Former Temple mathematics professor Martin Eisen, who filed a civil lawsuit against the University, has a trial date set for July, his lawyer, F. Michael Daily Jr. said.
Eisen, who worked at Temple for 31 years, was fired on Jan. 16. He was initially suspended from the University because students were complaining about his teaching style.
Daily said that Eisen is suing because his rights to freedom of speech, redress of grievances, due process and equal protection were violated.
Daily said that Temple fired Eisen for being incompetent, but Daily said that students’ complaints against Eisen centered around his Math 55 course. Daily claimed that Temple had two versions of Math 55. One version was more conceptual while the other was more traditional.
Eisen was brought before three University committees to answer students’ complaints against him. Eisen wanted to know where the complaints came from since he never heard them. Daily said that the first committee wanted Eisen to water down courses, but he wouldn’t compromise his integrity.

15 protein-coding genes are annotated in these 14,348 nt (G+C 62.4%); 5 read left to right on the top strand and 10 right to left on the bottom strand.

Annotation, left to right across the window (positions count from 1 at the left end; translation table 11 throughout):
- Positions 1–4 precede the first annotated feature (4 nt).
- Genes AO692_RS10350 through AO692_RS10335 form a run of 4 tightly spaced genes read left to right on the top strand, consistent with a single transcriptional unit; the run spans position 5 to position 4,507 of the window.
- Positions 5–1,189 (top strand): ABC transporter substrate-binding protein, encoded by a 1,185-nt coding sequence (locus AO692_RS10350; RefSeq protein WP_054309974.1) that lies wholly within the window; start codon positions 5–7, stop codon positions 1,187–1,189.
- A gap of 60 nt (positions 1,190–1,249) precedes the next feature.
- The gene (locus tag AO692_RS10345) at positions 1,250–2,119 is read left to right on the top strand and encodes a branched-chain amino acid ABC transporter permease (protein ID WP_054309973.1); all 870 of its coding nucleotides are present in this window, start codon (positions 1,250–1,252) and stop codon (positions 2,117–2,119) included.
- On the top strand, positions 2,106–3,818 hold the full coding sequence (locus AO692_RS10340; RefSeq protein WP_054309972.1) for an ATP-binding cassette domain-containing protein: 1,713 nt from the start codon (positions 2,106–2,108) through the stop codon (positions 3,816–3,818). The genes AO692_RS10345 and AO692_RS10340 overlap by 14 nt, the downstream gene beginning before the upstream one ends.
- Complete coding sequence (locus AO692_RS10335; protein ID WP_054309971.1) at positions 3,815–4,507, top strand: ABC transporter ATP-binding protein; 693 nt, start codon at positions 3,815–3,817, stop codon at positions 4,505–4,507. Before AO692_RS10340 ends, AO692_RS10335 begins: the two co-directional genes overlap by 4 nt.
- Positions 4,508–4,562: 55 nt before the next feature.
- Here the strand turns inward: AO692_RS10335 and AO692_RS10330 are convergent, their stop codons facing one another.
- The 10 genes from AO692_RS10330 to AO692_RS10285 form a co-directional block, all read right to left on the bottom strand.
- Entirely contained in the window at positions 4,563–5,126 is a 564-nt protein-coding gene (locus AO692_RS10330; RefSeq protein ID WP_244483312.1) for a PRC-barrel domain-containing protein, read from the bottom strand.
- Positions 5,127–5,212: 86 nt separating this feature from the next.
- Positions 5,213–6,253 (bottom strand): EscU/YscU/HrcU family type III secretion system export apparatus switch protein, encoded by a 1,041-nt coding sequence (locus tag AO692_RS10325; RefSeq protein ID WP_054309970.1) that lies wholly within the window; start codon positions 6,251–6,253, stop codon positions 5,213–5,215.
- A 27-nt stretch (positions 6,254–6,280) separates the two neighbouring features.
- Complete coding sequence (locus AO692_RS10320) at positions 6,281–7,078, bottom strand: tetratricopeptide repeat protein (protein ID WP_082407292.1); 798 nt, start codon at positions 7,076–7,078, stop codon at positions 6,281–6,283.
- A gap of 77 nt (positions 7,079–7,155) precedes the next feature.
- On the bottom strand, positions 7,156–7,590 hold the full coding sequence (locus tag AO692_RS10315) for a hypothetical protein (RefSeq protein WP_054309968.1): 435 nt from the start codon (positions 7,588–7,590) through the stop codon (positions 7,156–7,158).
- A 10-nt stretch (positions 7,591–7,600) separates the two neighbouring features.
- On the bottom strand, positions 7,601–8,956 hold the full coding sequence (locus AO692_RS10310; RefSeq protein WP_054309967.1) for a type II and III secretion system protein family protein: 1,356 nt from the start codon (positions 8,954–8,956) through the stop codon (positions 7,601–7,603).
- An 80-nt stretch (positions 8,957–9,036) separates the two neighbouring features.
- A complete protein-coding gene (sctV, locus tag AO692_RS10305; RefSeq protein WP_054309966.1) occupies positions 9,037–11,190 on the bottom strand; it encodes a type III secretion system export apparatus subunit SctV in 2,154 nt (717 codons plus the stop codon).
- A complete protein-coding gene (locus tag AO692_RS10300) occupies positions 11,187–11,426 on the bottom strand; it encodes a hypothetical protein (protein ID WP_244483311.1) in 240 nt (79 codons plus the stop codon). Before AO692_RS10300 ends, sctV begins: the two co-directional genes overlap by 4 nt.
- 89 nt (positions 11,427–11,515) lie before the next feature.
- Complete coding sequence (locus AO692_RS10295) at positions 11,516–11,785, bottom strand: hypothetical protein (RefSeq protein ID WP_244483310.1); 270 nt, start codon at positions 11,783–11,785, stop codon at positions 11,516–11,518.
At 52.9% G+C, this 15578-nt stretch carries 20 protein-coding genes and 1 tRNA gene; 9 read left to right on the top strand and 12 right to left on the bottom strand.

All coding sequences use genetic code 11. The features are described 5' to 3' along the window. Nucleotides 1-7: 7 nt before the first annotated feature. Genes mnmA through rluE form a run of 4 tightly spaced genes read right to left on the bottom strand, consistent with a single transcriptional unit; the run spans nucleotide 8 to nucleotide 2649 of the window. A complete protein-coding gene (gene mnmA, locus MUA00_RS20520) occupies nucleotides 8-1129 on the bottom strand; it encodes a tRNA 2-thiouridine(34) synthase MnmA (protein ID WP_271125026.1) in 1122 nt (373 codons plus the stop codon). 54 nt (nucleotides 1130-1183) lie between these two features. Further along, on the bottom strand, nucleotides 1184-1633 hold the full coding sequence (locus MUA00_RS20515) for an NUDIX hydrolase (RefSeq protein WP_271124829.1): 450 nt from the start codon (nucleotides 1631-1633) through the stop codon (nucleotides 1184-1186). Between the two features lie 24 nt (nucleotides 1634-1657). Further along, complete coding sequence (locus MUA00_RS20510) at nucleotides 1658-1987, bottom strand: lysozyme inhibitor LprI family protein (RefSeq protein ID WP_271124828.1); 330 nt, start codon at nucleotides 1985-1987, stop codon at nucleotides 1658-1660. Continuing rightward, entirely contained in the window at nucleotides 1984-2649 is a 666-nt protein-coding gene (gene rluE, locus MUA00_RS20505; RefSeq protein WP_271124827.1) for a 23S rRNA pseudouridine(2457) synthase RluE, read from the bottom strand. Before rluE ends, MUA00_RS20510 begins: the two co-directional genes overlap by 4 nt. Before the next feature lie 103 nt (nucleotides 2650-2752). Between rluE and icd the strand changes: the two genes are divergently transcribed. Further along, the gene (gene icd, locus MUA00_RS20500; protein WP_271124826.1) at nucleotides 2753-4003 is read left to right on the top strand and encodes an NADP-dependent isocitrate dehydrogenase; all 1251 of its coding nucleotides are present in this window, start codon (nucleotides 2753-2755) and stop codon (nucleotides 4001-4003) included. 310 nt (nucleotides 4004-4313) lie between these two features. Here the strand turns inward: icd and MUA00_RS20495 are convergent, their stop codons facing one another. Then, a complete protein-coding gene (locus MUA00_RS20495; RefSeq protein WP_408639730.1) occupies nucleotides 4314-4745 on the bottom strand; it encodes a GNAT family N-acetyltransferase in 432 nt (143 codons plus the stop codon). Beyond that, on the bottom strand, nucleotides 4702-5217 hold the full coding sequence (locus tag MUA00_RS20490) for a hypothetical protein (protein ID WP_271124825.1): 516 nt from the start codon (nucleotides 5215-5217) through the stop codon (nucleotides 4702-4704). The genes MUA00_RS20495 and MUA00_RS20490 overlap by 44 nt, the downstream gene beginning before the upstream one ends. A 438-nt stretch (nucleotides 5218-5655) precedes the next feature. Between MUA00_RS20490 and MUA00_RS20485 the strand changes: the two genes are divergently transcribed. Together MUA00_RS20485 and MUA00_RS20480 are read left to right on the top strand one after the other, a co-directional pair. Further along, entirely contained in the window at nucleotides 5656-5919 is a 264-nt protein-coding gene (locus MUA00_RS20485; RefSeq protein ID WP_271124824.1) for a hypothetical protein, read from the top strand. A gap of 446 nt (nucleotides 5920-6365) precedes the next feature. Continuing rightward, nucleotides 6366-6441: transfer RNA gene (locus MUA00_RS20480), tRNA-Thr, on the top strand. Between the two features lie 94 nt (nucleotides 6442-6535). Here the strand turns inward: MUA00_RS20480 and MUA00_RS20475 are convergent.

Temple claims that Eisen “would frequently degrade his students and referred to them as ‘ignorant and stupid’, refused to answer students’ questions, repeat explanations, or to otherwise provide instruction or assistance to students concerning subjects that [Eisen] believed the students should know.”
Susan Smith, an attorney for Temple, refused to comment on the case.
Temple University is answering Eisen’s suit by suing him for a breach of contract and his full salary in which “he was found to have failed to perform his duties and responsibilities.” If Temple wins the suit, Eisen stands to lose between $79,409 and $84,252 in salary.
Daily said that their last court appearance was five weeks ago and depositions have not been taken. He said that there is a trial date, but he couldn’t comment on the facts of the case because a jury has not yet been picked.
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